` COMPUTE! ISSUE 21 / FEBRUARY 1982 / PAGE 50`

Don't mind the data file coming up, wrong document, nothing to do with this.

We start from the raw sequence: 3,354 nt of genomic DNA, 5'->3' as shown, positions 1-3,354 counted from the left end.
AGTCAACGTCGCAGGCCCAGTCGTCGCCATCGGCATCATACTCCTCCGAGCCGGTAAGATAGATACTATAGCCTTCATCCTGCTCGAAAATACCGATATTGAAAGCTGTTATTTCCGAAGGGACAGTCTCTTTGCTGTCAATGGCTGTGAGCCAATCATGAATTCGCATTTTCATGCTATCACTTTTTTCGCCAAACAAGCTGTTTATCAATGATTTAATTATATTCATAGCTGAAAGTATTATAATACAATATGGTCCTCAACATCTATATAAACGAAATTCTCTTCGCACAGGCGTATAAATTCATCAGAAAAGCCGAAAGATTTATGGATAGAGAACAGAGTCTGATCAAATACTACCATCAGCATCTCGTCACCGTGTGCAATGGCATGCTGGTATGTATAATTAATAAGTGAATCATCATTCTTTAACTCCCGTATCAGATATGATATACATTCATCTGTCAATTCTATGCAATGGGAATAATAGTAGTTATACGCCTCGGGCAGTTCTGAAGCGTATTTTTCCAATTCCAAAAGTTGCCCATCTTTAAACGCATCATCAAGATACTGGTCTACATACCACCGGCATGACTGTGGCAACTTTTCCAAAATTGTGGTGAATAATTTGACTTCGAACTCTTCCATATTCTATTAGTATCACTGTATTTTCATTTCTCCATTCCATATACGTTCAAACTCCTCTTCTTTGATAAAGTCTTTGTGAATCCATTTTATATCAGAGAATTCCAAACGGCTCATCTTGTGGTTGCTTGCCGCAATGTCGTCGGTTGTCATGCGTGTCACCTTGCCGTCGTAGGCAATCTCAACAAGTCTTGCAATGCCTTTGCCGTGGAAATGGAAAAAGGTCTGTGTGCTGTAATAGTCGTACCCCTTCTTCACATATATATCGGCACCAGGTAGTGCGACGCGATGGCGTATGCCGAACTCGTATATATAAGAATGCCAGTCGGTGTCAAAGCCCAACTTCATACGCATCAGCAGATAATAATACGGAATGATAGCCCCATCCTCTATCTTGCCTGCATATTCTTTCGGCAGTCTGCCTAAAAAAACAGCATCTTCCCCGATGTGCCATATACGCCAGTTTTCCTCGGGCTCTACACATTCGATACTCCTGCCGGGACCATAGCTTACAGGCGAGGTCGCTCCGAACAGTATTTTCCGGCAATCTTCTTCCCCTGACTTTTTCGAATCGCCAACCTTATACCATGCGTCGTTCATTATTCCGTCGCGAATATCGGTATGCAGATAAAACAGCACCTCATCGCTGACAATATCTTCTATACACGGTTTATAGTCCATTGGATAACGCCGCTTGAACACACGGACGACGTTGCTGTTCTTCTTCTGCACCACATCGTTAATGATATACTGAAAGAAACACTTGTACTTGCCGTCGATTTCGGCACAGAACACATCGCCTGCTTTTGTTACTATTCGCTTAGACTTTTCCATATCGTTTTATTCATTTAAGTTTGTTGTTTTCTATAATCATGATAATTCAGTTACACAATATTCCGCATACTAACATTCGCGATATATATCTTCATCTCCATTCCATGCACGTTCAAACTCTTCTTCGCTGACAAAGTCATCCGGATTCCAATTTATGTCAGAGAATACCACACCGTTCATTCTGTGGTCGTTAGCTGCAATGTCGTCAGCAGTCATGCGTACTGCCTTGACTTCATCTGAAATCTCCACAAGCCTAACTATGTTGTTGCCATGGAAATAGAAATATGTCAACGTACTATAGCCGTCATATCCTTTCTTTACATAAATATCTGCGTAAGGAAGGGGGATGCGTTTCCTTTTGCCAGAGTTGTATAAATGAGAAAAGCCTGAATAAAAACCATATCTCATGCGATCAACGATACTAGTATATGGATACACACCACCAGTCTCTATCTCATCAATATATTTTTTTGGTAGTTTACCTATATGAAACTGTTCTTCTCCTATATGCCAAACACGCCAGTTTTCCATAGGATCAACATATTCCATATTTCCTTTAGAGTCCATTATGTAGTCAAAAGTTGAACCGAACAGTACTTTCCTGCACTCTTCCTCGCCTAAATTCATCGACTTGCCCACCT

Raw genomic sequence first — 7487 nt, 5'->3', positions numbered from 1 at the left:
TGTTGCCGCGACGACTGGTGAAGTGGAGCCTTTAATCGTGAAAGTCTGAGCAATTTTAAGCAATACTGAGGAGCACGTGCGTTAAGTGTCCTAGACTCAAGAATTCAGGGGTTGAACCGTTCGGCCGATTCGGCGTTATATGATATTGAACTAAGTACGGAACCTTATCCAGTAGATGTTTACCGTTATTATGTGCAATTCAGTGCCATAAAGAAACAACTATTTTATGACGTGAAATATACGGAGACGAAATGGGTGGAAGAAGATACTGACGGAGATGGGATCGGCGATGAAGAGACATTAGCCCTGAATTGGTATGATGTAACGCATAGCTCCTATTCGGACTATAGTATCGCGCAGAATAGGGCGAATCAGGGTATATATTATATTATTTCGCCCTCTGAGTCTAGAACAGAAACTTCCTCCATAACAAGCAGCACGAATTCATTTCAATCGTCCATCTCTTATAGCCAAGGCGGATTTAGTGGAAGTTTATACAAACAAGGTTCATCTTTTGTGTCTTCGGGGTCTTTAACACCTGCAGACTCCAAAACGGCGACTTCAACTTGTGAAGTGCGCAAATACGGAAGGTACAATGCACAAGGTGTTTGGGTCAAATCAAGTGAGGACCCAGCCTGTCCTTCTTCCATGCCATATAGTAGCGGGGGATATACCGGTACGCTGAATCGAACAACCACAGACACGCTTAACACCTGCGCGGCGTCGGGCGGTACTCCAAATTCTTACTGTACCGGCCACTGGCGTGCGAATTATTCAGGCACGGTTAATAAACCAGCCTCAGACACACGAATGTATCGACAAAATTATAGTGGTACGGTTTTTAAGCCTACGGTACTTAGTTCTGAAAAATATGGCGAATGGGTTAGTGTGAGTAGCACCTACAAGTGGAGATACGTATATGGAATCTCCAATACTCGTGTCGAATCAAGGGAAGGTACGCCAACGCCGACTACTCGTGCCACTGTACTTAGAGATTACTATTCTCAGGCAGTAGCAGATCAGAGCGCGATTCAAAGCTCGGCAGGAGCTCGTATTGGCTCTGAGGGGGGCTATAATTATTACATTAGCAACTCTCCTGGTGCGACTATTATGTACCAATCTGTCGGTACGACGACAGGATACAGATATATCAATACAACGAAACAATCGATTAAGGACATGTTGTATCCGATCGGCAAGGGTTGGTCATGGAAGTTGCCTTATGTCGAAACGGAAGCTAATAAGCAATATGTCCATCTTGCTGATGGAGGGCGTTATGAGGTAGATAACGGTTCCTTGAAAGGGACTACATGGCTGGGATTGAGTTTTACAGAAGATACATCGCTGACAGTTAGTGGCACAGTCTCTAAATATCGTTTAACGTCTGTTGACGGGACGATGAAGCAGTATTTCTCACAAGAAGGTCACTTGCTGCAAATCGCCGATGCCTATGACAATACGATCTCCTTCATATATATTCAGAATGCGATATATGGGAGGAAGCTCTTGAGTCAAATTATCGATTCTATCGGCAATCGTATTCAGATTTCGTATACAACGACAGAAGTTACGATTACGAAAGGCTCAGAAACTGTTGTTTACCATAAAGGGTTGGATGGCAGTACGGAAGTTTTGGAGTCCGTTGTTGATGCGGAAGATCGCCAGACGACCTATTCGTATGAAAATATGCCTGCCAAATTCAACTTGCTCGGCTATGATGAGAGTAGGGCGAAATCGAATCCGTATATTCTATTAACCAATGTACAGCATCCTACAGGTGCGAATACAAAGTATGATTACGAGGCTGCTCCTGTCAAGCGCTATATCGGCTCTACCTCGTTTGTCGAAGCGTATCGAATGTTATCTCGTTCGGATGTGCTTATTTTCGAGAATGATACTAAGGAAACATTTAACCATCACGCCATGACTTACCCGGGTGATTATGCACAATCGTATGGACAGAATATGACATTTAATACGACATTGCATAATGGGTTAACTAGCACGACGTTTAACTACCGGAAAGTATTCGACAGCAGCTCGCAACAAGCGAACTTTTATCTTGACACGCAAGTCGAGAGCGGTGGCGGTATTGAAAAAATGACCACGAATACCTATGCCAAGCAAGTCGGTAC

Reading The Status Register Bob SullivanOak Park IL Here is a way to quickly analyze the flags in the 6502 Status Register. When you are working in machine language, the branch (BNE, BCC, etc.) instructions automatically check these flags for you and make their "decisions" based on the condition (or status) of a flag. However, there are times when you need to analyze the Status Register. When debugging, for example, you might place a BReaK instruction to stop the program and allow you to examine the condition of a flag. Each flag is a bit within the Status Register byte. When you see that the SR has \$F1 in it, how quickly can you determine that the Overflow flag is set? The table below does the job: ```CARRY BIT - right digit Set if odd: 1, 3, 5, 7, 9, B, D, F Clear if even: 2, 4, 6, 8, A, C, E ZERO BIT - right digit Set if: 2, 3, 6, 7, A, B, E, F Clear if: 0, 1, 4, 5, 8, 9, C, D INTERRUPT BIT - right digit Set if: 4, 5, 6, 7, C, D, E, F Clear if: 0, 1, 2, 3, 8, 9, A, B DECIMAL MODE - right digit Set if: 8, 9, A, B, C, D, E, F Clear if: 0, 1, 2, 3, 4, 5, 6, 7 BREAK - left digit Set if odd: 1, 3, 5, 7, 9, B, D, F Clear if even: 0, 2, 4, 6, 8, A, C, E OVERFLOW Set if: \$CO to \$FF Clear if: \$00 to BF SIGN BIT Positive: \$00 to \$7F Negative: \$80 to \$FF ```